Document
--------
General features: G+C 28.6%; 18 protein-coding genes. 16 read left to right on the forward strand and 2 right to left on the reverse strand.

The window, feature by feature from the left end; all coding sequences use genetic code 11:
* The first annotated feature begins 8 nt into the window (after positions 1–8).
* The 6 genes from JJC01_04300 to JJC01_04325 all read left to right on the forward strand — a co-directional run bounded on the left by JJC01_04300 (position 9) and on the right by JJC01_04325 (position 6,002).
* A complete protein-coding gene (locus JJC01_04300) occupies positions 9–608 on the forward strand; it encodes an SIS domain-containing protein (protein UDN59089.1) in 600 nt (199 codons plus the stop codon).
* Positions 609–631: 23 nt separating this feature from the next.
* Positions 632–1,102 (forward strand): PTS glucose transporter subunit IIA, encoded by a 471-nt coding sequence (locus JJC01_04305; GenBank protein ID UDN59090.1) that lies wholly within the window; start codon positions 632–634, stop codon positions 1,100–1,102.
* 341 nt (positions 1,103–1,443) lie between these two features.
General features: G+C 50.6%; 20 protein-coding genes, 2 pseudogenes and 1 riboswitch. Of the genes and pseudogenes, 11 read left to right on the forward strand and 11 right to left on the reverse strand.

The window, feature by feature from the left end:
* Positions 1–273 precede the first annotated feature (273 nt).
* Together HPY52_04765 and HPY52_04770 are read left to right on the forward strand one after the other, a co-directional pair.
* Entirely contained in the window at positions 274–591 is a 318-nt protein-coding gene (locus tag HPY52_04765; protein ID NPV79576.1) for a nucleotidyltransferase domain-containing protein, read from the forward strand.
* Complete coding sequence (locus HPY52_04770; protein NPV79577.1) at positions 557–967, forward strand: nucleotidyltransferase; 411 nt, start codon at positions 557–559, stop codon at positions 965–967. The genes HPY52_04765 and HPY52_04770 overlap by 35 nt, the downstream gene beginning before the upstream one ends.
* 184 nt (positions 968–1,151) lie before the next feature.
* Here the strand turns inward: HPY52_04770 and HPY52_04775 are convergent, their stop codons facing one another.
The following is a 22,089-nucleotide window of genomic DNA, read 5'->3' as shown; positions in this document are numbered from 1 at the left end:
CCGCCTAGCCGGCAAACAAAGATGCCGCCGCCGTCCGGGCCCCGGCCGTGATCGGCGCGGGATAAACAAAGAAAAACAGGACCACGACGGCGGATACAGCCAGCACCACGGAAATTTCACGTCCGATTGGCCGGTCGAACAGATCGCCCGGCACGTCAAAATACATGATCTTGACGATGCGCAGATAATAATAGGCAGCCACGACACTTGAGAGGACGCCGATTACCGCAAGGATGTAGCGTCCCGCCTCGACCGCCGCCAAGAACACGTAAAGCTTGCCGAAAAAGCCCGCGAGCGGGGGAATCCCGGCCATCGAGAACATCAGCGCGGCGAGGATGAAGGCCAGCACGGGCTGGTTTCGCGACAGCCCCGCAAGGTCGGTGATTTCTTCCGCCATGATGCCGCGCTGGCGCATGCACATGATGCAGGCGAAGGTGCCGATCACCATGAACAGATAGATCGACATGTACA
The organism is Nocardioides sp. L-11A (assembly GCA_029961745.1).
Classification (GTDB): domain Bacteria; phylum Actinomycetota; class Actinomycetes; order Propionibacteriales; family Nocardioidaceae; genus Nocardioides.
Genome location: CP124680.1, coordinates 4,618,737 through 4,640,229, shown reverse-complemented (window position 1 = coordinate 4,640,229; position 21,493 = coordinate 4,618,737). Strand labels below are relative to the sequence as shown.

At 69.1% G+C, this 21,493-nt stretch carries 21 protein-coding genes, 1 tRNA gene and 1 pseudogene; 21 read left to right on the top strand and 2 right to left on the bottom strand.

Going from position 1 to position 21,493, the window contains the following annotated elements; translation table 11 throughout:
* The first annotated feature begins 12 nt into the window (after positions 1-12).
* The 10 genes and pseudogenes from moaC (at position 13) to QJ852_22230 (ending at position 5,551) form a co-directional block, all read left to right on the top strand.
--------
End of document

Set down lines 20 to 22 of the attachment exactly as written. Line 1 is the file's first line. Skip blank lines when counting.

Classification (GTDB): domain Bacteria; phylum Actinomycetota; class Actinomycetes; order Propionibacteriales; family Nocardioidaceae; genus Nocardioides.
Genome location: CP124680.1, coordinates 4,618,737 through 4,640,229, shown reverse-complemented (window position 1 = coordinate 4,640,229; position 21,493 = coordinate 4,618,737). Strand labels below are relative to the sequence as shown.

At 69.1% G+C, this 21,493-nt stretch carries 21 protein-coding genes, 1 tRNA gene and 1 pseudogene; 21 read left to right on the top strand and 2 right to left on the bottom strand.